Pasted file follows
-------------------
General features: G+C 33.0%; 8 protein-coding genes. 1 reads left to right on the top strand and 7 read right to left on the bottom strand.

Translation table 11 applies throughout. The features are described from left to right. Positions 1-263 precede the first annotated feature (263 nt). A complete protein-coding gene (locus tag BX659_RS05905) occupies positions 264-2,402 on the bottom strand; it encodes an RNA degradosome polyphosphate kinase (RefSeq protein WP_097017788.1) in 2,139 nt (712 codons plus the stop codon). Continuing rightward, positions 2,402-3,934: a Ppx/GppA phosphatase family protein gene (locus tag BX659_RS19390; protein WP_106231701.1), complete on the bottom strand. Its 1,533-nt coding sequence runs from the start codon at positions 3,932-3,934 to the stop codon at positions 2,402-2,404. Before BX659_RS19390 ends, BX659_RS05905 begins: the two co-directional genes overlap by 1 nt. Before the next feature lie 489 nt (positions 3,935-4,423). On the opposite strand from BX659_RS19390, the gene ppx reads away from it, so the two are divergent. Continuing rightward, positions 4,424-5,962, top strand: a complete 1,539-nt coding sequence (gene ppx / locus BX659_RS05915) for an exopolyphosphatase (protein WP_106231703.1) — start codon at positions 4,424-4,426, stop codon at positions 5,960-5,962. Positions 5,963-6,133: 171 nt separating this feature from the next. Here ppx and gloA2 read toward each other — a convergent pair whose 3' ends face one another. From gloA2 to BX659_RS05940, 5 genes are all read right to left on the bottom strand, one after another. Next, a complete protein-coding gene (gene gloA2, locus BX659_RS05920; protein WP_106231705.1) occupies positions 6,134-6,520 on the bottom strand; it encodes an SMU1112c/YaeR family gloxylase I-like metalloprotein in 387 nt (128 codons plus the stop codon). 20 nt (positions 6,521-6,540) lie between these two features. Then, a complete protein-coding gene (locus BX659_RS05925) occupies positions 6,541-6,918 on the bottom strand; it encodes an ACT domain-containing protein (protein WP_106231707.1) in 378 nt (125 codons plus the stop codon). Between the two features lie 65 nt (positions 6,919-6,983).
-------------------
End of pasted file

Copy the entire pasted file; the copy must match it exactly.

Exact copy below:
General features: G+C 33.0%; 8 protein-coding genes. 1 reads left to right on the top strand and 7 read right to left on the bottom strand.

Translation table 11 applies throughout. The features are described from left to right. Positions 1-263 precede the first annotated feature (263 nt). A complete protein-coding gene (locus tag BX659_RS05905) occupies positions 264-2,402 on the bottom strand; it encodes an RNA degradosome polyphosphate kinase (RefSeq protein WP_097017788.1) in 2,139 nt (712 codons plus the stop codon). Continuing rightward, positions 2,402-3,934: a Ppx/GppA phosphatase family protein gene (locus tag BX659_RS19390; protein WP_106231701.1), complete on the bottom strand. Its 1,533-nt coding sequence runs from the start codon at positions 3,932-3,934 to the stop codon at positions 2,402-2,404. Before BX659_RS19390 ends, BX659_RS05905 begins: the two co-directional genes overlap by 1 nt. Before the next feature lie 489 nt (positions 3,935-4,423). On the opposite strand from BX659_RS19390, the gene ppx reads away from it, so the two are divergent. Continuing rightward, positions 4,424-5,962, top strand: a complete 1,539-nt coding sequence (gene ppx / locus BX659_RS05915) for an exopolyphosphatase (protein WP_106231703.1) — start codon at positions 4,424-4,426, stop codon at positions 5,960-5,962. Positions 5,963-6,133: 171 nt separating this feature from the next. Here ppx and gloA2 read toward each other — a convergent pair whose 3' ends face one another. From gloA2 to BX659_RS05940, 5 genes are all read right to left on the bottom strand, one after another. Next, a complete protein-coding gene (gene gloA2, locus BX659_RS05920; protein WP_106231705.1) occupies positions 6,134-6,520 on the bottom strand; it encodes an SMU1112c/YaeR family gloxylase I-like metalloprotein in 387 nt (128 codons plus the stop codon). 20 nt (positions 6,521-6,540) lie between these two features. Then, a complete protein-coding gene (locus BX659_RS05925) occupies positions 6,541-6,918 on the bottom strand; it encodes an ACT domain-containing protein (protein WP_106231707.1) in 378 nt (125 codons plus the stop codon). Between the two features lie 65 nt (positions 6,919-6,983).